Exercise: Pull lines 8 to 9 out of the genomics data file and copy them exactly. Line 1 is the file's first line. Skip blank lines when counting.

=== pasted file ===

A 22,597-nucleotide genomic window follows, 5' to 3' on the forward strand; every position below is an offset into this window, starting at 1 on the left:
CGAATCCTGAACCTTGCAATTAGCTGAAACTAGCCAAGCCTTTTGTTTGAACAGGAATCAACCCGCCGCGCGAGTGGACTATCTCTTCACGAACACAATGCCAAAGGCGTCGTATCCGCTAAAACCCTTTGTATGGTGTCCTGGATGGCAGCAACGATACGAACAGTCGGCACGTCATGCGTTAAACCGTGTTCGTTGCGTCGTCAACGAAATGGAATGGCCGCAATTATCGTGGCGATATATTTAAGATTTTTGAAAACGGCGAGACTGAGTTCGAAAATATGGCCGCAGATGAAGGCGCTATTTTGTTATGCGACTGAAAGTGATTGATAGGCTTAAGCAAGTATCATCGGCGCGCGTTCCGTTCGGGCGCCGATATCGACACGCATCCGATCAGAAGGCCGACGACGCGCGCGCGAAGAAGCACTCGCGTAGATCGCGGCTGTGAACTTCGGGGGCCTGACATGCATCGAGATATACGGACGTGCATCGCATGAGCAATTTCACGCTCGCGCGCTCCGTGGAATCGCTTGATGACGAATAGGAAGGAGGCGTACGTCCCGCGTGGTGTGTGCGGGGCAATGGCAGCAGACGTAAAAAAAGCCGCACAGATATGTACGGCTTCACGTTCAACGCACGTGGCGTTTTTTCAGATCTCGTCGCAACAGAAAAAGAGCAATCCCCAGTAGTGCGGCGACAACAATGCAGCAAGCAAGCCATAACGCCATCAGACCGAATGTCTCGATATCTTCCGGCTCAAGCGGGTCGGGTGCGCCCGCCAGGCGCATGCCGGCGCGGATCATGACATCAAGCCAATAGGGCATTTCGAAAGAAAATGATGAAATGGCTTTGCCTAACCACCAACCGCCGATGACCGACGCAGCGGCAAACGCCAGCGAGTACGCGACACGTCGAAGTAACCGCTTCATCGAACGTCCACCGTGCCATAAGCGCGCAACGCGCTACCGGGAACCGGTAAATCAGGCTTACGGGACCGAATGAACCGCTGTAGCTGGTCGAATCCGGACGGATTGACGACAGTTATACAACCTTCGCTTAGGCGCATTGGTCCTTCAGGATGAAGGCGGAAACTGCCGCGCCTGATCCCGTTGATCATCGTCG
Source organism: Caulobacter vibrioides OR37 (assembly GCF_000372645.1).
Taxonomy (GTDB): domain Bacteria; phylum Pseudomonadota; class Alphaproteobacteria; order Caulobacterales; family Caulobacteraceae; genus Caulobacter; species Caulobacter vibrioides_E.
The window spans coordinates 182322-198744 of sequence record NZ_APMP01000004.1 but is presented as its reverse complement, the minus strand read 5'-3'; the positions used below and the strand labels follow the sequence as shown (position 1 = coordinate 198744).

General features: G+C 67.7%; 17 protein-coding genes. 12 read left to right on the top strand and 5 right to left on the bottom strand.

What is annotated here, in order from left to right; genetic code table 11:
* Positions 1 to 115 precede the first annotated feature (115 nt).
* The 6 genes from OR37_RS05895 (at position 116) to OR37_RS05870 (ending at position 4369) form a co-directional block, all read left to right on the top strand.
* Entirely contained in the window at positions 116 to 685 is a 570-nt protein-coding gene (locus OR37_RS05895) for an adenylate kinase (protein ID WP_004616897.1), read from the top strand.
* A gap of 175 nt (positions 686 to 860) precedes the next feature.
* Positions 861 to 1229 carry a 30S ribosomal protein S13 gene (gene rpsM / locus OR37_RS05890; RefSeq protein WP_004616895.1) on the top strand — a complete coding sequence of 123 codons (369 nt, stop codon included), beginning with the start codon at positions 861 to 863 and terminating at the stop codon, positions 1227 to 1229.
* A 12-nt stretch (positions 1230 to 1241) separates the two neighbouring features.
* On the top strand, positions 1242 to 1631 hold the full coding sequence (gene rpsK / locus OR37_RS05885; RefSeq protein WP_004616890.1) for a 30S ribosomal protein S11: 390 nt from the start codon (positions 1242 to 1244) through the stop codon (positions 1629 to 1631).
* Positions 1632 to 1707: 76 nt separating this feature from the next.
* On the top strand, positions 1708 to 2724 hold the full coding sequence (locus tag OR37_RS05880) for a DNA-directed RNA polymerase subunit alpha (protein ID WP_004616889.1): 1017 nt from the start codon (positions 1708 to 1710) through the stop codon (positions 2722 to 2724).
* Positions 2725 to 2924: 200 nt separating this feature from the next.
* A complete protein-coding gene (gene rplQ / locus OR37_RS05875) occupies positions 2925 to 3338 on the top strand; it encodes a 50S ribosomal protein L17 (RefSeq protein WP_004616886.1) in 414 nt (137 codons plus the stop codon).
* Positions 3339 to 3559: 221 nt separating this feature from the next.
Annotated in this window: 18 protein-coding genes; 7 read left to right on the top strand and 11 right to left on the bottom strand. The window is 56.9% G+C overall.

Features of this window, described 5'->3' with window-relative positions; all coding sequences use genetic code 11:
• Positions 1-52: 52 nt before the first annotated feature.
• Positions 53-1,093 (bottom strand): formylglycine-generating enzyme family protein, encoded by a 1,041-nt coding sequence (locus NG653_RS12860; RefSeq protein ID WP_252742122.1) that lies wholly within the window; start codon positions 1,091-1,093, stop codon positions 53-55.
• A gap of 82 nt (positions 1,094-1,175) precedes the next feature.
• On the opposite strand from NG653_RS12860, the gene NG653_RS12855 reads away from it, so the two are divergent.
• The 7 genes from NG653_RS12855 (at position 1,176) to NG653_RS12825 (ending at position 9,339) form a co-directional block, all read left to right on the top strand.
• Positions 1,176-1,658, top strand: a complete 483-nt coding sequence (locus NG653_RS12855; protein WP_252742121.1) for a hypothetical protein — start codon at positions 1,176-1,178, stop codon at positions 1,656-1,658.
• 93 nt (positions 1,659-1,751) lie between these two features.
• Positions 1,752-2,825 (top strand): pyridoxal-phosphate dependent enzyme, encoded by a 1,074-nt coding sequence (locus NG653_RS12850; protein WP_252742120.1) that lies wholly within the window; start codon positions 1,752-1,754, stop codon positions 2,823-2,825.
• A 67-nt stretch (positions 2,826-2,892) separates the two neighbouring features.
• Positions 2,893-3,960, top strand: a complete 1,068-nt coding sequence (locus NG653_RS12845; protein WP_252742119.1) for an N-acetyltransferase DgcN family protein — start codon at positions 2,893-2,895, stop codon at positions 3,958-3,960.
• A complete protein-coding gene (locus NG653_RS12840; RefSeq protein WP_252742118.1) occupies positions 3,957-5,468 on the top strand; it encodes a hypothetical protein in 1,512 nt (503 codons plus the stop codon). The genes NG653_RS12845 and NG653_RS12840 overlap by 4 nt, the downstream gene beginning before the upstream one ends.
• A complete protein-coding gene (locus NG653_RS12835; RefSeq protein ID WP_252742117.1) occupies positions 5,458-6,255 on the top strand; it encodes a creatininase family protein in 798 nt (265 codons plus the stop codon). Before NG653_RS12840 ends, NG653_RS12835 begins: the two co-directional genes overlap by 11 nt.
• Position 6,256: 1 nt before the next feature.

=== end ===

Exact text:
* Positions 1 to 115 precede the first annotated feature (115 nt).
* The 6 genes from OR37_RS05895 (at position 116) to OR37_RS05870 (ending at position 4369) form a co-directional block, all read left to right on the top strand.